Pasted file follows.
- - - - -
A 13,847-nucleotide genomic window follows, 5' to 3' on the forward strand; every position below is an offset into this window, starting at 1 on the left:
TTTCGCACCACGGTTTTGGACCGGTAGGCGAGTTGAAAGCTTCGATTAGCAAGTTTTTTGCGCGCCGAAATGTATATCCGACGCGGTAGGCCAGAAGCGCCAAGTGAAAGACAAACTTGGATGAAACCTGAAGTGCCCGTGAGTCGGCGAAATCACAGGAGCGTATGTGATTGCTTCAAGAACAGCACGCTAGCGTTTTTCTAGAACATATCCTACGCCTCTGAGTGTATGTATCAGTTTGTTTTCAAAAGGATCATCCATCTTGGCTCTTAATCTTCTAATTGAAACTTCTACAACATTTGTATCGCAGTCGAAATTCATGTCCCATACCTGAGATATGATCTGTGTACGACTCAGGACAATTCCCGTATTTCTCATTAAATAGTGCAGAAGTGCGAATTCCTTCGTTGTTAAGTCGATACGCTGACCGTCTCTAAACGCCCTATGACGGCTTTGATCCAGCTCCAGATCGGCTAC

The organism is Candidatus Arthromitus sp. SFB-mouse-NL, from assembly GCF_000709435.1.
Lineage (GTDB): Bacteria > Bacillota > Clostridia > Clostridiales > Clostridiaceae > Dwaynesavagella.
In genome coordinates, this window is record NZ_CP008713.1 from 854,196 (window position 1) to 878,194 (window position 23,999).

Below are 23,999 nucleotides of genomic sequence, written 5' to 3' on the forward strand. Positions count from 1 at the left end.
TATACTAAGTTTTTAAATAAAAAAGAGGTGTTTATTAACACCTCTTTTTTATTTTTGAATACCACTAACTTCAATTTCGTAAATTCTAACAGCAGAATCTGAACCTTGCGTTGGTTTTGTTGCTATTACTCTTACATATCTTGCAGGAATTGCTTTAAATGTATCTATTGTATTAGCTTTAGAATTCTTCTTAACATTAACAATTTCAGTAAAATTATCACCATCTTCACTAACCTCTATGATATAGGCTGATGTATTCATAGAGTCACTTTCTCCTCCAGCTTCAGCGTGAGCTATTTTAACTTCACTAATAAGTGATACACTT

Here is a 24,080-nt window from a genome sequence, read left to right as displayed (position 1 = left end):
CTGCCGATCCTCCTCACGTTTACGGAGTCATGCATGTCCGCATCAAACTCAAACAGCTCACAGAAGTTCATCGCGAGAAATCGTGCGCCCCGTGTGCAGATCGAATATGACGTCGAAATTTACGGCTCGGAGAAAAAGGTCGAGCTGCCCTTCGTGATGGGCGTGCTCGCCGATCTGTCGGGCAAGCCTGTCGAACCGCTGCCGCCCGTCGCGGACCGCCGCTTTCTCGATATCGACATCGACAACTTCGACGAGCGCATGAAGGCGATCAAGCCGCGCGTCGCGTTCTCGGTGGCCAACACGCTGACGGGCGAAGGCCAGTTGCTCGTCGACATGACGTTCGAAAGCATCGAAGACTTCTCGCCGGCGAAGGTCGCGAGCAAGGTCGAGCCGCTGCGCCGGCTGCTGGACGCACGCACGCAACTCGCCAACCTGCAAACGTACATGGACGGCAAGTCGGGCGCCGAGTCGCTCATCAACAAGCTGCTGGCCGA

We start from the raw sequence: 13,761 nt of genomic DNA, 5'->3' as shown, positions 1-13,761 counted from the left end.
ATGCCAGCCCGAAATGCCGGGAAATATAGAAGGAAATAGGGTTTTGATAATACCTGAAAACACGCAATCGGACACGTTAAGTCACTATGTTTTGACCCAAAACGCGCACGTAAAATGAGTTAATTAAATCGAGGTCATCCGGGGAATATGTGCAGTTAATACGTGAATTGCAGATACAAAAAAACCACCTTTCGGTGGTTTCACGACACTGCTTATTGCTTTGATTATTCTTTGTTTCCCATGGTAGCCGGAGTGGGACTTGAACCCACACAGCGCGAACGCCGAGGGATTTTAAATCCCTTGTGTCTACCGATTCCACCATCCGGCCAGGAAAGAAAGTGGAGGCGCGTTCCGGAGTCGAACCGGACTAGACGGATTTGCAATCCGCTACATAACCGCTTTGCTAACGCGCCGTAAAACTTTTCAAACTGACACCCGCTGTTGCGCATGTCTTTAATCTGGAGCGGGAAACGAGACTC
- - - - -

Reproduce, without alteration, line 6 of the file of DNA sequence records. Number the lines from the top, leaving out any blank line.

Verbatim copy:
Below are 23,999 nucleotides of genomic sequence, written 5' to 3' on the forward strand. Positions count from 1 at the left end.